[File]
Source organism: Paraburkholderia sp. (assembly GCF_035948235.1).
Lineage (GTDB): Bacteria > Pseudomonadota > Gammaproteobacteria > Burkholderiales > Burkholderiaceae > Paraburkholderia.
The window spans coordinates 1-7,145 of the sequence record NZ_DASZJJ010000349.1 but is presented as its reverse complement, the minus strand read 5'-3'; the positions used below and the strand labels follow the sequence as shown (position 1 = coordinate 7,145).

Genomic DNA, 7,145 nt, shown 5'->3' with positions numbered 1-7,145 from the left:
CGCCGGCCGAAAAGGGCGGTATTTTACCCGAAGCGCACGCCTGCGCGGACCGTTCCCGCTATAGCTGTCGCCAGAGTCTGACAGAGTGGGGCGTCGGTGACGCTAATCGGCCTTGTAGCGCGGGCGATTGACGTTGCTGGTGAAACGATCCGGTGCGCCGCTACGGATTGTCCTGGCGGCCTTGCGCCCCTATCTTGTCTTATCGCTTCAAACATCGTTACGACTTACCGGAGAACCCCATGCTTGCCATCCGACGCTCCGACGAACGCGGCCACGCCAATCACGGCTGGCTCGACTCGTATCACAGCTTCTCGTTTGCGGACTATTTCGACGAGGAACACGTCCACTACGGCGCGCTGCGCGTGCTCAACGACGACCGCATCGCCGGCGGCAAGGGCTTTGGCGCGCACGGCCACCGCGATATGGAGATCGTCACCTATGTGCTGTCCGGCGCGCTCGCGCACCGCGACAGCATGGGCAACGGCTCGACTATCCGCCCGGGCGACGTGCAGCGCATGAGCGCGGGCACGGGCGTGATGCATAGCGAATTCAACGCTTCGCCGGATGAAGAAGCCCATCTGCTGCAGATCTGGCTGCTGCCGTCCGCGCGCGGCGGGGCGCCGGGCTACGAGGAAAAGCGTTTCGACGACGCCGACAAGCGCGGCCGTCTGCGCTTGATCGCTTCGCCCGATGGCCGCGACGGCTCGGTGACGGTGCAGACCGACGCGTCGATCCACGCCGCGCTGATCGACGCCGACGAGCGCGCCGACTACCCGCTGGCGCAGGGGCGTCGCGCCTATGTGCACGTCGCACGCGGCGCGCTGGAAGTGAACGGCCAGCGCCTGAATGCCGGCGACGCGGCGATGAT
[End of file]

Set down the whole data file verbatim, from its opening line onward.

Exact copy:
Source organism: Paraburkholderia sp. (assembly GCF_035948235.1).
Lineage (GTDB): Bacteria > Pseudomonadota > Gammaproteobacteria > Burkholderiales > Burkholderiaceae > Paraburkholderia.
The window spans coordinates 1-7,145 of the sequence record NZ_DASZJJ010000349.1 but is presented as its reverse complement, the minus strand read 5'-3'; the positions used below and the strand labels follow the sequence as shown (position 1 = coordinate 7,145).

Genomic DNA, 7,145 nt, shown 5'->3' with positions numbered 1-7,145 from the left:
CGCCGGCCGAAAAGGGCGGTATTTTACCCGAAGCGCACGCCTGCGCGGACCGTTCCCGCTATAGCTGTCGCCAGAGTCTGACAGAGTGGGGCGTCGGTGACGCTAATCGGCCTTGTAGCGCGGGCGATTGACGTTGCTGGTGAAACGATCCGGTGCGCCGCTACGGATTGTCCTGGCGGCCTTGCGCCCCTATCTTGTCTTATCGCTTCAAACATCGTTACGACTTACCGGAGAACCCCATGCTTGCCATCCGACGCTCCGACGAACGCGGCCACGCCAATCACGGCTGGCTCGACTCGTATCACAGCTTCTCGTTTGCGGACTATTTCGACGAGGAACACGTCCACTACGGCGCGCTGCGCGTGCTCAACGACGACCGCATCGCCGGCGGCAAGGGCTTTGGCGCGCACGGCCACCGCGATATGGAGATCGTCACCTATGTGCTGTCCGGCGCGCTCGCGCACCGCGACAGCATGGGCAACGGCTCGACTATCCGCCCGGGCGACGTGCAGCGCATGAGCGCGGGCACGGGCGTGATGCATAGCGAATTCAACGCTTCGCCGGATGAAGAAGCCCATCTGCTGCAGATCTGGCTGCTGCCGTCCGCGCGCGGCGGGGCGCCGGGCTACGAGGAAAAGCGTTTCGACGACGCCGACAAGCGCGGCCGTCTGCGCTTGATCGCTTCGCCCGATGGCCGCGACGGCTCGGTGACGGTGCAGACCGACGCGTCGATCCACGCCGCGCTGATCGACGCCGACGAGCGCGCCGACTACCCGCTGGCGCAGGGGCGTCGCGCCTATGTGCACGTCGCACGCGGCGCGCTGGAAGTGAACGGCCAGCGCCTGAATGCCGGCGACGCGGCGATGAT